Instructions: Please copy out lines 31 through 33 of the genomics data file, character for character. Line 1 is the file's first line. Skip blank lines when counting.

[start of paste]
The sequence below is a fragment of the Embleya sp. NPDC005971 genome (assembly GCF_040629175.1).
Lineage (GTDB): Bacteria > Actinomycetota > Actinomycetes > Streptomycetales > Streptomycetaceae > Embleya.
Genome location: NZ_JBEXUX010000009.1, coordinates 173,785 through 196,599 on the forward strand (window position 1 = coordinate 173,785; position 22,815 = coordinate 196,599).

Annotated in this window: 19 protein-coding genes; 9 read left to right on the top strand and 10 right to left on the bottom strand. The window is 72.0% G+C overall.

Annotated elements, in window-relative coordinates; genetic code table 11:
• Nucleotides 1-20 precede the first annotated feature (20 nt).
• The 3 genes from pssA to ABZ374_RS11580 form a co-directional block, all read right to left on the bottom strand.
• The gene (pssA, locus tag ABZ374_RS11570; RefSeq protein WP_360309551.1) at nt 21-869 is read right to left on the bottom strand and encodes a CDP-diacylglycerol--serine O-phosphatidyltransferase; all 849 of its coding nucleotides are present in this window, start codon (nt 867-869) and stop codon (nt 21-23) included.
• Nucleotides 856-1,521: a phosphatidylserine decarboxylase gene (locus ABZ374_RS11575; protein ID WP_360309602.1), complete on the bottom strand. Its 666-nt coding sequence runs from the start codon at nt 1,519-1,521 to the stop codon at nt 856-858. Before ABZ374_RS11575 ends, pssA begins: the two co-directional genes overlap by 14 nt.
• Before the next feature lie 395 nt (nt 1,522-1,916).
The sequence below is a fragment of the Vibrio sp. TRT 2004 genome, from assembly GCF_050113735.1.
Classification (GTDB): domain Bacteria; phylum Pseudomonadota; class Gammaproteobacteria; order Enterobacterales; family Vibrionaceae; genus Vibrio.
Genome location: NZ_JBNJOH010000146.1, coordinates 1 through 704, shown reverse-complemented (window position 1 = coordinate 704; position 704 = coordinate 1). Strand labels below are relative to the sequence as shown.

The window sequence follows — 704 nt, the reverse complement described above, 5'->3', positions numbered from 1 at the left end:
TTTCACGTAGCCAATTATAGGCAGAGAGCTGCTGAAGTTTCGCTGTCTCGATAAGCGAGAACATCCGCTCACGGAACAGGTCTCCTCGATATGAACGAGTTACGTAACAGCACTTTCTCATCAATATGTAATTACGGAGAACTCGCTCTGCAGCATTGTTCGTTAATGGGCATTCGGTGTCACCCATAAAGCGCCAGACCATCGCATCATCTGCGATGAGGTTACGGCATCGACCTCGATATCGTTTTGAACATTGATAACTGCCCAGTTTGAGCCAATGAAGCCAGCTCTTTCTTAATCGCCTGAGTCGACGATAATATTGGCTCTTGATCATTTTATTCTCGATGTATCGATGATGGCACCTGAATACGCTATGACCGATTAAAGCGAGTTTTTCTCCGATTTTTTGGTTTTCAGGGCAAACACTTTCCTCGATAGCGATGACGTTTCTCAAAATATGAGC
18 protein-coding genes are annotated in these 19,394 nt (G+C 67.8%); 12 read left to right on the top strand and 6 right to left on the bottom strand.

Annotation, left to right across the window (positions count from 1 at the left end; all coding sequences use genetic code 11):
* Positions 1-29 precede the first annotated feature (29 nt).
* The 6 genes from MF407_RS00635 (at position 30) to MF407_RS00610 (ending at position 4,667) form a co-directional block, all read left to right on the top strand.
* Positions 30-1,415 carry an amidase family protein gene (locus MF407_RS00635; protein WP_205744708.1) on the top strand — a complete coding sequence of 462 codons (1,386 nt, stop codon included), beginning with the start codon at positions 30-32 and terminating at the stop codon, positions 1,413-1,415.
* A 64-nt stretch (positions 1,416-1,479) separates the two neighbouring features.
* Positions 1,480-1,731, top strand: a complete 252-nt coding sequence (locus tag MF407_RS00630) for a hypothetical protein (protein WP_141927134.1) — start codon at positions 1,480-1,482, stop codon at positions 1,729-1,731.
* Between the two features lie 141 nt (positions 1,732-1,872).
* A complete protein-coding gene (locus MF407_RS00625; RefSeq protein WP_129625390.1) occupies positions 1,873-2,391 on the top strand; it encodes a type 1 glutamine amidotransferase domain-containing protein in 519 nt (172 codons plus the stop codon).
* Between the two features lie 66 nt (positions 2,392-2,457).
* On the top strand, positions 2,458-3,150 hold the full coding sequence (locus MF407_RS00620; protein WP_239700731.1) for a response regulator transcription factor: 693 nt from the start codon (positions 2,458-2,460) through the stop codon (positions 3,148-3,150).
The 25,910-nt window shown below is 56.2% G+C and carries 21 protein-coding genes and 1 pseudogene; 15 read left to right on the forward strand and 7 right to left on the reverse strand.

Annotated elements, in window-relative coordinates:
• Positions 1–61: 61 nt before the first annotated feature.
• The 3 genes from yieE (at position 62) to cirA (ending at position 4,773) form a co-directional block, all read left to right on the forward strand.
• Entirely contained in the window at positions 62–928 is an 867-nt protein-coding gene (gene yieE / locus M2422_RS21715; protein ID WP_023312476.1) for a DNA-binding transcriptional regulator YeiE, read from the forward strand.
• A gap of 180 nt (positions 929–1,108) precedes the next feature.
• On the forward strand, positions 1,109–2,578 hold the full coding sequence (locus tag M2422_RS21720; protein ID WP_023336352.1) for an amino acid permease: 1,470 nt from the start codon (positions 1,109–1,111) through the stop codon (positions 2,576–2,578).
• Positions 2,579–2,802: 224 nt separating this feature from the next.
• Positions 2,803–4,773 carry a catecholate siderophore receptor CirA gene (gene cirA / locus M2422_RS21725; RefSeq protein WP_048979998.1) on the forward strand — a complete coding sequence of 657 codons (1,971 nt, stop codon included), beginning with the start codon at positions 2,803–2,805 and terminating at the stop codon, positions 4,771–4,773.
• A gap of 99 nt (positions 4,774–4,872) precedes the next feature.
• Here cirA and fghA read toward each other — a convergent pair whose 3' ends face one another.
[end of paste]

• Entirely contained in the window at positions 62–928 is an 867-nt protein-coding gene (gene yieE / locus M2422_RS21715; protein ID WP_023312476.1) for a DNA-binding transcriptional regulator YeiE, read from the forward strand.
• A gap of 180 nt (positions 929–1,108) precedes the next feature.
• On the forward strand, positions 1,109–2,578 hold the full coding sequence (locus tag M2422_RS21720; protein ID WP_023336352.1) for an amino acid permease: 1,470 nt from the start codon (positions 1,109–1,111) through the stop codon (positions 2,576–2,578).